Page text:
For those who don’t understand that words can be medicine, the sickness persists as a form of monotony that takes the shape of the entire sky. These are the angry politicians and bus stop denizens who shout that we must destroy the tyranny of the horizon. Others among us write poems and dictionaries, rescuing rare words whose habitats have become dangerously destabilized by the teeming abundance of words more suited to serving as currency. But to use these rare, endangered wordsas they long to be used, it isn’t enough to press them between the pages of a heavy book. Rather, ask them to answer the strangeness you feel inside when you go to the place of questioning, longing, waiting, not knowing. Here, knowing the right words is the only way to release an internal pressure that could otherwise lead us to shake our fists at the sky, shouting the same obscenities ad infinitum. Your task this month is merely to begin making medicine, even if it begins as only vowels, only a string of inchoate howls.
According to Paracelsus, the primary role of your sign is to trap what is volatile as a solid or a liquid. He was speaking of alchemy, with the understanding that human lives unfold like fractals within the larger symmetry of the universe. Whatever you believe about your place in the universe, this is a month when the volatility you witness (interpersonally, internally, geopolitically, existentially) is more likely to sweep you up into its rhythms of dissolution and separation unless you choose to do as Paracelsus would have you do and trap some of it in a fixed state. Approach the chaos of your life as a scientist with a thin glass plate, a microscope, and plenty of time to watch and learn.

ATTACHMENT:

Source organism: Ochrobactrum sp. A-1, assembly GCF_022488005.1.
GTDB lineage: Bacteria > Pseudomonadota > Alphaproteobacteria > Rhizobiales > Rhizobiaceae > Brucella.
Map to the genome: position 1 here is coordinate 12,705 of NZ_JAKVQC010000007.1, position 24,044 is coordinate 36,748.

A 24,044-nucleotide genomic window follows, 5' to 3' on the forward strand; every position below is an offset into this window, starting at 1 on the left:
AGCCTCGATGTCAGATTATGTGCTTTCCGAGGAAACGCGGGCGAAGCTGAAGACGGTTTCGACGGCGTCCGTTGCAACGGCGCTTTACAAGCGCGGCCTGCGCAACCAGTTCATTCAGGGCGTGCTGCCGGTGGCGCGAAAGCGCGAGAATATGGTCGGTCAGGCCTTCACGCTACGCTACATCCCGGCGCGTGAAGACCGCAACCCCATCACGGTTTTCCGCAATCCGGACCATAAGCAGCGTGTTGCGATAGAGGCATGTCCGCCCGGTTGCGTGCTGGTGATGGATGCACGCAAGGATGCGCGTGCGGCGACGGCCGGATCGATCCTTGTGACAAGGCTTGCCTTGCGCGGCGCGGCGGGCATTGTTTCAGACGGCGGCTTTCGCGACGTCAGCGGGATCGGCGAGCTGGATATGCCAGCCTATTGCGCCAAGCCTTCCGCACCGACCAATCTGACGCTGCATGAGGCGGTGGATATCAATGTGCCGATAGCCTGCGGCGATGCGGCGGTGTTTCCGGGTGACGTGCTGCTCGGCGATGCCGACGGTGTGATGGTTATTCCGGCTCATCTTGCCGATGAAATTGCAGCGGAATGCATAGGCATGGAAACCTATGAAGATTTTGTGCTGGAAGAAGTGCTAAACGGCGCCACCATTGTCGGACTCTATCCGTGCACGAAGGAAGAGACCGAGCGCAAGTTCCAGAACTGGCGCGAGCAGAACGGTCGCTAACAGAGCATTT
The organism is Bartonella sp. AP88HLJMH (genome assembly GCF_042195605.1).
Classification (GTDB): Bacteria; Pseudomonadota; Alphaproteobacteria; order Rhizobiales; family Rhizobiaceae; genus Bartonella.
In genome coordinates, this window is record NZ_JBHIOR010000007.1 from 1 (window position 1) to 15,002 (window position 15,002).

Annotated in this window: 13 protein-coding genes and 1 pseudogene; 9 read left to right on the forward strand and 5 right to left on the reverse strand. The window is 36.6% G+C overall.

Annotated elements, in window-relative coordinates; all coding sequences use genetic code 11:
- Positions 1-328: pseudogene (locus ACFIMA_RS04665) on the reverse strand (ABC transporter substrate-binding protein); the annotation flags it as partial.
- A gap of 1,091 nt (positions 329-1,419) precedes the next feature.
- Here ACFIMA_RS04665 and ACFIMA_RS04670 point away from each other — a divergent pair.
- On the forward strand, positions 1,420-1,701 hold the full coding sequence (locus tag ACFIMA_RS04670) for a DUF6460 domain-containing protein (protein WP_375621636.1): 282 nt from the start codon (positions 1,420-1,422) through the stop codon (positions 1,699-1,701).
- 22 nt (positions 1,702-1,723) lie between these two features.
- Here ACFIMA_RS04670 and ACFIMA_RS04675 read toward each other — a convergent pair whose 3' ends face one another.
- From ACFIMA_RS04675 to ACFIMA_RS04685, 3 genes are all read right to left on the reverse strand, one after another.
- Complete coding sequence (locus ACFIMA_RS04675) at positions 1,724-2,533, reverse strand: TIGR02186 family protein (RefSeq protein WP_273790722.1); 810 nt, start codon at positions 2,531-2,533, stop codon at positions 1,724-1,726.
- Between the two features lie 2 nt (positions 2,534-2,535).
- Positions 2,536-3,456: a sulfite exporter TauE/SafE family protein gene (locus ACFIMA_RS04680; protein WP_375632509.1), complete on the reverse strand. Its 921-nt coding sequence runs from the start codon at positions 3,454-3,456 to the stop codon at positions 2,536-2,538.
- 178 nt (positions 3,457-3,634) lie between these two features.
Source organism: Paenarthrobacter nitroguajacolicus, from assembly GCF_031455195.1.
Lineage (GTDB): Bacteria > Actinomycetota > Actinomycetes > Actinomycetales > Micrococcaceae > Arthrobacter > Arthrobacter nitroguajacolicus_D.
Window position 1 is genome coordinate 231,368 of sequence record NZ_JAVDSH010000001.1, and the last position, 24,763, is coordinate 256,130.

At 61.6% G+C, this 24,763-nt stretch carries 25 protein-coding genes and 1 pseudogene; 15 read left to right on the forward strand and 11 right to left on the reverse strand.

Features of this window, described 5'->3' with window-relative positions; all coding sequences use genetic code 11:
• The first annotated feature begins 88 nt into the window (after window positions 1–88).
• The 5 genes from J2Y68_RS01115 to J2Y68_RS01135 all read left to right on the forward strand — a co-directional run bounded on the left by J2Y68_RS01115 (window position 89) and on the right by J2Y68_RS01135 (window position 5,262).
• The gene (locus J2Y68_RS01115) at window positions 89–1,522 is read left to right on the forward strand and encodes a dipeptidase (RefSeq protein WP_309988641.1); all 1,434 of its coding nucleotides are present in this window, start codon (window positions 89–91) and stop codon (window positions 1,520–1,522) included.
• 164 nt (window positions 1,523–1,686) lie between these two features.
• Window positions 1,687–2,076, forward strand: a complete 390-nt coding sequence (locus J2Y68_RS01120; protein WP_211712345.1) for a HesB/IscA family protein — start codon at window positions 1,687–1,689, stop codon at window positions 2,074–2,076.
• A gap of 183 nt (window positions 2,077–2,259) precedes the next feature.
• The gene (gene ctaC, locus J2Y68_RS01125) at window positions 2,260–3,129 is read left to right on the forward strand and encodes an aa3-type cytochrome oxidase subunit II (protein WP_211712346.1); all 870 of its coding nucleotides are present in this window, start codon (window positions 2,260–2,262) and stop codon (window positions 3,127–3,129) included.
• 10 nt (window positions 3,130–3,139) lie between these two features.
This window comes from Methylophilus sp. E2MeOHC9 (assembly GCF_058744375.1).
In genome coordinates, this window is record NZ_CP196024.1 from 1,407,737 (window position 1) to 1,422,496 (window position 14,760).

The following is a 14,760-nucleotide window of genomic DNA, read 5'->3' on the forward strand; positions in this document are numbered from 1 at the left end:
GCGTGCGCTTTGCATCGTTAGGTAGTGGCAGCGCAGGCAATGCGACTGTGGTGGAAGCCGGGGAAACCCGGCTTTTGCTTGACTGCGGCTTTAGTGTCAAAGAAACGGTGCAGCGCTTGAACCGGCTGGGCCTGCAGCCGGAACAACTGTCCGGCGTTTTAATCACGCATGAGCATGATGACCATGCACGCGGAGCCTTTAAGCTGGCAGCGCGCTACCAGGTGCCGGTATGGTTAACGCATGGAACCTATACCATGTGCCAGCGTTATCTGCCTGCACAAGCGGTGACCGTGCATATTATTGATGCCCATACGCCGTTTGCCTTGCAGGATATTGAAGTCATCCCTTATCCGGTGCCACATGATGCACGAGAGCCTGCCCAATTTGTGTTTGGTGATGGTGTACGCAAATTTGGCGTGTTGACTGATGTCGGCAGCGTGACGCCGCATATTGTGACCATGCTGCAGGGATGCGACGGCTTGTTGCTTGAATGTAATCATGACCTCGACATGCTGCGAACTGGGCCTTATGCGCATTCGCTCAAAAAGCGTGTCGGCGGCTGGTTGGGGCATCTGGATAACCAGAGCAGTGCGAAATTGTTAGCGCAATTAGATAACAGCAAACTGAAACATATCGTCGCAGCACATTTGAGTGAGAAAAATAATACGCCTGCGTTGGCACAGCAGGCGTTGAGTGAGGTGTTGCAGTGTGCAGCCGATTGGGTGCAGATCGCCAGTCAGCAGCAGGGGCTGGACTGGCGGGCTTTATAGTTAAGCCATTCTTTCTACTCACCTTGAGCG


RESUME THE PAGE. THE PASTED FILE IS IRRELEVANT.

This month begins, like most of your months, amid ocean. You are not drowning, though, you are undulating gently on the surface. Mountains swell and dip, the horizon is not constant, but this is all in a day’s work for you. Your question this month is whether you’re waiting to wash up on the hard earth of some certain, definite future or if you’d rather soar up and away, navigating different kinds of currents as you watch the world twirl below you. In other words: the chaotic but ultimately predictable tone of your world will change this month, but you can choose to either move toward greater safety or greater freedom. Which of these is lacking most right now? Which has the most to teach you?
Consider the octopus that can camouflage itself perfectly to the ocean floor, or flush scarlet with white spots, that can squeeze itself into tiny shells or pull debris around it to hide from predators – and all the while sees not with eyes but with sensors on each and every tentacle that can also taste and discern in ways we cannot imagine. Picture yourself this month as an octopus disappearing in a sleek jet of color, leaving only a dark wake. Picture how easy it is to disengage, to not be where they are looking for you, to no longer look like whatever they thought you were. And all the while, as the rush of freedom and flight caress your body, propel yourself toward whatever (or whomever) you most want to take in and absorb and discern properly, with your full attention.